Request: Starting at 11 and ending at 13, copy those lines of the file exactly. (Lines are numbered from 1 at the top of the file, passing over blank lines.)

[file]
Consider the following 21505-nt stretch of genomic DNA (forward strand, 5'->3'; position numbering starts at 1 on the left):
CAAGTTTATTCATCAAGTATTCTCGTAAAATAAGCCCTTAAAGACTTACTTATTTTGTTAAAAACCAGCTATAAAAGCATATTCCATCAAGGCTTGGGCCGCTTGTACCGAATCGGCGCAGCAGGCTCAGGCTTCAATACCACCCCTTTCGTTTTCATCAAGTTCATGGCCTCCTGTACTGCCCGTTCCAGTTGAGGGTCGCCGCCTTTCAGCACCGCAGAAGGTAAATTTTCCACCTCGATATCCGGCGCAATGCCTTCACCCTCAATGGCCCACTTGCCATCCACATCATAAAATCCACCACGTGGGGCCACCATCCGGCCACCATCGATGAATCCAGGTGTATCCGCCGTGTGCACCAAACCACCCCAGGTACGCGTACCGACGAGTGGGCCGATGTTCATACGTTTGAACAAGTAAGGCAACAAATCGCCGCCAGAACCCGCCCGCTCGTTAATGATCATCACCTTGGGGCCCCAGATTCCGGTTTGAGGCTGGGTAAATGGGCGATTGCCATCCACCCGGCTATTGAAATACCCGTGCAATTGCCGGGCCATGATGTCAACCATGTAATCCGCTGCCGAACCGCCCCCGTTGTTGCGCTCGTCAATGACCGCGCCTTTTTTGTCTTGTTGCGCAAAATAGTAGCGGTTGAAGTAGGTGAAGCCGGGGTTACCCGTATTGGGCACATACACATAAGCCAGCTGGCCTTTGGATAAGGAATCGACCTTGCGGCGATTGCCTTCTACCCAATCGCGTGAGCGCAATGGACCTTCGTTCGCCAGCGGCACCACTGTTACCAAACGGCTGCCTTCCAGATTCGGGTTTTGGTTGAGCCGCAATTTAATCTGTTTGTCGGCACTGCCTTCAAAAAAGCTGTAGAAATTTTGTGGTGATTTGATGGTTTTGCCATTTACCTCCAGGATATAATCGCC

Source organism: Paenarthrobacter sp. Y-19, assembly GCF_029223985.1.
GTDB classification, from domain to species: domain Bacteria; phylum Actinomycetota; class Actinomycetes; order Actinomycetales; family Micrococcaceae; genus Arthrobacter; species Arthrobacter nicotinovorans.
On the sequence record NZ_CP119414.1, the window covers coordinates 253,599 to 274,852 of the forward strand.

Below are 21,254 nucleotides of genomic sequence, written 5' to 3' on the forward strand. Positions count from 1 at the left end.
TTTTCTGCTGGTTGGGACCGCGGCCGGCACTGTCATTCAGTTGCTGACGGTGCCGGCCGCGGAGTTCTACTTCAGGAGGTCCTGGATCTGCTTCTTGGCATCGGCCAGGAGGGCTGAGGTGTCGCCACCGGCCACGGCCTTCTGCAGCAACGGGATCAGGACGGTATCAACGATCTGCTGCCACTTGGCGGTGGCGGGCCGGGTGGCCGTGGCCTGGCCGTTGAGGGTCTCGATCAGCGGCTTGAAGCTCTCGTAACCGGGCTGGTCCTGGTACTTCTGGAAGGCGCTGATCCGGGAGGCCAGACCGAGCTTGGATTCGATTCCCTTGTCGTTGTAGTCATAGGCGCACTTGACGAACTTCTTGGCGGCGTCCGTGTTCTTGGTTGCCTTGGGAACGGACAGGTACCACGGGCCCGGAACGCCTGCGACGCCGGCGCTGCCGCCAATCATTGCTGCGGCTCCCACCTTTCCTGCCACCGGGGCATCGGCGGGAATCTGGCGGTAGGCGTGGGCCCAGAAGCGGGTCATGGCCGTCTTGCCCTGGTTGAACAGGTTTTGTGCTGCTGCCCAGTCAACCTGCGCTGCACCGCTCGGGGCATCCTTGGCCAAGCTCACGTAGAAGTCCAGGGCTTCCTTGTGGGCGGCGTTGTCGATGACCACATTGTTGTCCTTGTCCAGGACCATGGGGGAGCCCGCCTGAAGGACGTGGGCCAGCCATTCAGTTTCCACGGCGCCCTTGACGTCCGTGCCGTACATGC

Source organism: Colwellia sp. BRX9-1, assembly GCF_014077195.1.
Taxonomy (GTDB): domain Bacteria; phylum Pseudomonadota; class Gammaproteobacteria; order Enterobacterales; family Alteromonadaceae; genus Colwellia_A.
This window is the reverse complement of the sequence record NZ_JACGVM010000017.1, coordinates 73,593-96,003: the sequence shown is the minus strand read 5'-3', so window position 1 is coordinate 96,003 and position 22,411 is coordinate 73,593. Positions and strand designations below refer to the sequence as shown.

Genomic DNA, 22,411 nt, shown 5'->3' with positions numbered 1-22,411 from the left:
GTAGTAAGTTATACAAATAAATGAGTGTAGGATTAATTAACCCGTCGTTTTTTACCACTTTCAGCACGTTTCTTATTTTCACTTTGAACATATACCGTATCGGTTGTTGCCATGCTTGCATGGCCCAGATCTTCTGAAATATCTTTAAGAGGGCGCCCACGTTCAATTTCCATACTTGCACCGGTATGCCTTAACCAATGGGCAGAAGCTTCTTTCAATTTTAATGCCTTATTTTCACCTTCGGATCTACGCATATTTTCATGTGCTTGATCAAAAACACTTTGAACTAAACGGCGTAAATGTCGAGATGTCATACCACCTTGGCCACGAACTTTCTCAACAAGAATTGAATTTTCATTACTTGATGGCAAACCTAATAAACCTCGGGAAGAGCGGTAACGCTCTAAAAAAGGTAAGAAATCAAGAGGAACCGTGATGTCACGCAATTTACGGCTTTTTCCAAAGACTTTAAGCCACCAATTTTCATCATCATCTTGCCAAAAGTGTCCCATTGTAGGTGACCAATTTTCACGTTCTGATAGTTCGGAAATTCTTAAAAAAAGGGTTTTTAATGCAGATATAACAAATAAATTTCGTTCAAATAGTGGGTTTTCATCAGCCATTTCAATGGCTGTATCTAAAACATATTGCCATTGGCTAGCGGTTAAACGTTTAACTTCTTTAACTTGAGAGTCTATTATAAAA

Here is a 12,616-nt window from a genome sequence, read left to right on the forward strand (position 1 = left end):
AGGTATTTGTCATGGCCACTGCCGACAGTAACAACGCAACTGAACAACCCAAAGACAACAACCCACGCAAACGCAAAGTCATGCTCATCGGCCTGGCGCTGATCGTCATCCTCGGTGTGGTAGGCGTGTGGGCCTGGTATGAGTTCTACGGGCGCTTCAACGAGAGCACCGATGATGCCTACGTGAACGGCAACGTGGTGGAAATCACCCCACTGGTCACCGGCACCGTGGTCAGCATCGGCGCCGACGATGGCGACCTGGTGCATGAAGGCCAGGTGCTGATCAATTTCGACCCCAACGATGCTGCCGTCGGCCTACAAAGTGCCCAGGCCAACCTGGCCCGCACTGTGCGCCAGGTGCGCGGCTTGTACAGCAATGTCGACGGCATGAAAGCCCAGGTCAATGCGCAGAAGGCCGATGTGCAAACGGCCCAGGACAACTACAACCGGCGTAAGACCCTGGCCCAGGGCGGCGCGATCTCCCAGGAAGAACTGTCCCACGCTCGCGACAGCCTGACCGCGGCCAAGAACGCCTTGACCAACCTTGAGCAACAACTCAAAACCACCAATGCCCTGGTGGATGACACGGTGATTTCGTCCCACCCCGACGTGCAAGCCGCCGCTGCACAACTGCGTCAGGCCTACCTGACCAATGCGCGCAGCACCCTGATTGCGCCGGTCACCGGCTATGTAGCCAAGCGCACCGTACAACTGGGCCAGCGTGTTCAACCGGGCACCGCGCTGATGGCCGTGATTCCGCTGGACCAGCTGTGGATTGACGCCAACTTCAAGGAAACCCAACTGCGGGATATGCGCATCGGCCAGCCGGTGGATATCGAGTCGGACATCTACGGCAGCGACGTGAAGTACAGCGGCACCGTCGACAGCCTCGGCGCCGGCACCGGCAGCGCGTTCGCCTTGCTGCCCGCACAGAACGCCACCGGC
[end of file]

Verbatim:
Genomic DNA, 22,411 nt, shown 5'->3' with positions numbered 1-22,411 from the left:
GTAGTAAGTTATACAAATAAATGAGTGTAGGATTAATTAACCCGTCGTTTTTTACCACTTTCAGCACGTTTCTTATTTTCACTTTGAACATATACCGTATCGGTTGTTGCCATGCTTGCATGGCCCAGATCTTCTGAAATATCTTTAAGAGGGCGCCCACGTTCAATTTCCATACTTGCACCGGTATGCCTTAACCAATGGGCAGAAGCTTCTTTCAATTTTAATGCCTTATTTTCACCTTCGGATCTACGCATATTTTCATGTGCTTGATCAAAAACACTTTGAACTAAACGGCGTAAATGTCGAGATGTCATACCACCTTGGCCACGAACTTTCTCAACAAGAATTGAATTTTCATTACTTGATGGCAAACCTAATAAACCTCGGGAAGAGCGGTAACGCTCTAAAAAAGGTAAGAAATCAAGAGGAACCGTGATGTCACGCAATTTACGGCTTTTTCCAAAGACTTTAAGCCACCAATTTTCATCATCATCTTGCCAAAAGTGTCCCATTGTAGGTGACCAATTTTCACGTTCTGATAGTTCGGAAATTCTTAAAAAAAGGGTTTTTAATGCAGATATAACAAATAAATTTCGTTCAAATAGTGGGTTTTCATCAGCCATTTCAATGGCTGTATCTAAAACATATTGCCATTGGCTAGCGGTTAAACGTTTAACTTCTTTAACTTGAGAGTCTATTATAAAA

Here is a 12,616-nt window from a genome sequence, read left to right on the forward strand (position 1 = left end):